[R-sig-finance] Multivariate GARCH

Brett F. Sumsion brett at scmi.com
Fri Feb 11 17:37:49 CET 2005

Dr. Burns,
I have read your procedure posted on the internet for using univariate garch
estimates to form a multivariate result.  I am a new to this stuff and just
learning. I follow the procedure very well until I get to the end of step 5,
where you need to "rotate" the diagonal variance matrix back into asset
co-ordinates.  I don't understand what this means? Can you clarify.
Step six appears to describing the same procedure outlined in step 5, is
that the case?  I appreciate any insight you can provide.  I have attached
the post.
Below I will outline a method of getting multivariate GARCH estimates
by using only univariate GARCH estimates.  I actually did it (years ago)
not for lack of a multivariate GARCH estimator, but to get estimates for
large problems (that is, a large number of assets) in a reasonable amount
of time.  For being ad hoc, it performs remarkably well.
Here is the recipe.  Assume there are n observations (dates) for each of
the p assets.
Step 1)  Perform a univariate GARCH estimation on each asset.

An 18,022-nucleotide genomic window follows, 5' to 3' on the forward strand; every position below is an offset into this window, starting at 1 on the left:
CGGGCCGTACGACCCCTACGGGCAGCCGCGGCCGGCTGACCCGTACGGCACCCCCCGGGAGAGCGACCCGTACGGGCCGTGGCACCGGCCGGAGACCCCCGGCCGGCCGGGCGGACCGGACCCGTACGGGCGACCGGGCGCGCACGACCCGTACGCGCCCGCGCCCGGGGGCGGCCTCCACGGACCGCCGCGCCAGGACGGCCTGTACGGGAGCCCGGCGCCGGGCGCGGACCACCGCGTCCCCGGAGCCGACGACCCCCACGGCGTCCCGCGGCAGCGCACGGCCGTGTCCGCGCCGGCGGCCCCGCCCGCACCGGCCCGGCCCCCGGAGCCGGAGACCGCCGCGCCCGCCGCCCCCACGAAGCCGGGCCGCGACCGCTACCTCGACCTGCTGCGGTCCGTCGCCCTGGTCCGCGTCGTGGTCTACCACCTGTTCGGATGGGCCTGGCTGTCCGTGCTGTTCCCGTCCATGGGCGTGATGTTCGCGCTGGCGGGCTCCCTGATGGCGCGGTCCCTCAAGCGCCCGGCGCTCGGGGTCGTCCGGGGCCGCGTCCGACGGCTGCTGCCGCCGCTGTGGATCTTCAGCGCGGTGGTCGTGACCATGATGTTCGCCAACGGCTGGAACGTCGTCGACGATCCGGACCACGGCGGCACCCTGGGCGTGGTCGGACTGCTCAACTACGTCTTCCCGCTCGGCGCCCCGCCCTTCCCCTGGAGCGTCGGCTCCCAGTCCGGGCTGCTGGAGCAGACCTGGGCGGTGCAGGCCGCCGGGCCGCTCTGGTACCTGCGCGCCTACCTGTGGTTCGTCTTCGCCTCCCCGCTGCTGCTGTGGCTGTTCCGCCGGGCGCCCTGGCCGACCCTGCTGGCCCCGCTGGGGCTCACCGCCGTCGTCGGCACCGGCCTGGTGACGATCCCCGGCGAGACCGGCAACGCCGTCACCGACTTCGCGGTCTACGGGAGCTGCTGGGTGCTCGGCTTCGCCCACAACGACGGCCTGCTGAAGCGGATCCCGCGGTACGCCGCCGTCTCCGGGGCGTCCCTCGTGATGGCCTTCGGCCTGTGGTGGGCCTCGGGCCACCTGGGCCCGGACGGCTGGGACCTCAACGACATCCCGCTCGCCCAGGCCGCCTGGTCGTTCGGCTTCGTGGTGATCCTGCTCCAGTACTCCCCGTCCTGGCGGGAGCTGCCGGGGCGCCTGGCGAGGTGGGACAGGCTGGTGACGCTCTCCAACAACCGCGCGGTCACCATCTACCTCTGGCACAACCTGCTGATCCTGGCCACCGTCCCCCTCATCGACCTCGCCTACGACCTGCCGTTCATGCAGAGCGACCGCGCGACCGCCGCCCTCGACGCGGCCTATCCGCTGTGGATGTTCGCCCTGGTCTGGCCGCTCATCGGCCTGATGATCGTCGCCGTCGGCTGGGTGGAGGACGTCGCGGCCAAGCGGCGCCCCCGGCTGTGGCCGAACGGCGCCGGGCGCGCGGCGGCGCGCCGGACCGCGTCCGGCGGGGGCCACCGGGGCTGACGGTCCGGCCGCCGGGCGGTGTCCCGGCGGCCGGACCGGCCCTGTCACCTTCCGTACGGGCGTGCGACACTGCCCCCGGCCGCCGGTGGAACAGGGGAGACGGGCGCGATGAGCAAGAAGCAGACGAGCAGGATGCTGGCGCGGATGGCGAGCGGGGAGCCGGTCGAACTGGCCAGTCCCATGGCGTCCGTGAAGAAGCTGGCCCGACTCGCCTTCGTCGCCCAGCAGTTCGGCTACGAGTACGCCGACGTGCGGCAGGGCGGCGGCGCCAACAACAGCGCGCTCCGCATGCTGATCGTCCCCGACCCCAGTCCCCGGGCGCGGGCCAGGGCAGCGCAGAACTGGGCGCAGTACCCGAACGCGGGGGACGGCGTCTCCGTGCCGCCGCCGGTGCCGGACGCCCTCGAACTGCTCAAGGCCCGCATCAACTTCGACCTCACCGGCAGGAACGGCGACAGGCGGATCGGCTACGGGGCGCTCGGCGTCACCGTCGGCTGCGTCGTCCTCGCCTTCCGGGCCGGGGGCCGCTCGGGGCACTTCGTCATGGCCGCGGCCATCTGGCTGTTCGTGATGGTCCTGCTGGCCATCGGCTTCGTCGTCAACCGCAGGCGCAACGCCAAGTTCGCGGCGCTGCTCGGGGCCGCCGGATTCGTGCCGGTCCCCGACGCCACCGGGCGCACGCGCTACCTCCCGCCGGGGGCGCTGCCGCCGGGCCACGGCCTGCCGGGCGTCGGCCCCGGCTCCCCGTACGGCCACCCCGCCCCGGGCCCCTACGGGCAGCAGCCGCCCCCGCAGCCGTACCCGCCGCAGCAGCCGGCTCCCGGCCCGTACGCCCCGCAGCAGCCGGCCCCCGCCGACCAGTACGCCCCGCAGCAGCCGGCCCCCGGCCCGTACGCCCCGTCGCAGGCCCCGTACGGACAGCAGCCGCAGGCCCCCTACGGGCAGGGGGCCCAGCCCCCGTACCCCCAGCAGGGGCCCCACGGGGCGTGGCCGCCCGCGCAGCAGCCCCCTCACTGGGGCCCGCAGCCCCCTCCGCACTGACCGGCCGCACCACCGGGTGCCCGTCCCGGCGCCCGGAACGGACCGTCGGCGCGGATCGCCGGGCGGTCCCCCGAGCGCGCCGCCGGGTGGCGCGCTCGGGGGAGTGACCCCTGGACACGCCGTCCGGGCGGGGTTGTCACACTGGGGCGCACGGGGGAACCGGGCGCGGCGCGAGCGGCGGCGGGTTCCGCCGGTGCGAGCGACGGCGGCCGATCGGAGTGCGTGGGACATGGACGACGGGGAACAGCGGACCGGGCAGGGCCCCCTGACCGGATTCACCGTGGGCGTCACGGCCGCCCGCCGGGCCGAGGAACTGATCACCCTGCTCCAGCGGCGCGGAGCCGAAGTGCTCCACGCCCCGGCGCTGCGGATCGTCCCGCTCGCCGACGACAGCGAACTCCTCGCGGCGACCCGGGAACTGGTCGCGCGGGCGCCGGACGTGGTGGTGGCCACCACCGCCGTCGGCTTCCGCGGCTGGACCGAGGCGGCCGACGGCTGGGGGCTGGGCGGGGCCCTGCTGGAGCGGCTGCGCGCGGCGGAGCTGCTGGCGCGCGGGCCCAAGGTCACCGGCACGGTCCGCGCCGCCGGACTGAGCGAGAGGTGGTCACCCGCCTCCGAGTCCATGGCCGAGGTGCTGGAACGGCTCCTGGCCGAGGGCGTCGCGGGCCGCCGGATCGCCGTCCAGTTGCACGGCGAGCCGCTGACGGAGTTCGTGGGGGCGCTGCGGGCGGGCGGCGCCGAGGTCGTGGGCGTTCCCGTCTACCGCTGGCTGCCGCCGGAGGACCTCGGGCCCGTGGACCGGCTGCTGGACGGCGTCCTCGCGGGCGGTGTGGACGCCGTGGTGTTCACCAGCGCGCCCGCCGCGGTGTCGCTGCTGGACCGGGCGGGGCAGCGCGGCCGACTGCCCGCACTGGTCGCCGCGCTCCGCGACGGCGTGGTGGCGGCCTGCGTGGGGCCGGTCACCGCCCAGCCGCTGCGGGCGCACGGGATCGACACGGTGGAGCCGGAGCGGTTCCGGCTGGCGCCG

Step 2)  Form the standardized residuals of all of the assets.  This is 
an n by p
matrix where each value theoretically has mean 0 and variance 1.
Step 3)  Perform a principal component rotation on the standardized 
Step 4)  Perform a univariate GARCH estimate on each of the principal
Step 5)  At each point in time we have a variance for each of the principal
components.  If we cross our fingers real hard, we can assume that there is
no correlation between the principal components at each of the times.  (On
average throughout the sample period, this is true, but it is very 
doubtful that
it is always true.)
With our assumption the variance matrix for the principal components at a
point in time is diagonal.  Rotate this diagonal matrix back into asset
Step 6)  The end result of step 5 is conceptually the correlation matrix 
of the
assets at the point in time.  In actuality the diagonals will not all be 
1.  Perform
the transformation of a variance matrix into a correlation matrix on the 
of step 5.  (This may or may not undo some of the damage from the assumption
of constant zero correlation of the principal components.)
Step 7)  Scale the correlation matrix created in step 6 by the variances 
in step 1 to arrive at the estimate of the variance matrix at a point in 
Predictions are straightforward -- just predict the principal component 
models, do the transformation into assets, then predict the asset GARCH 
and put them together.
Patrick Burns
Burns Statistics
patrick at burns-stat.com
+44 (0)20 8525 0696
(home of S Poetry and "A Guide for the Unwilling S User")



Brett F. Sumsion, CFA

Strategis Financial Group, Inc.

(800) 279-3377

brett at strategisfinancial.com


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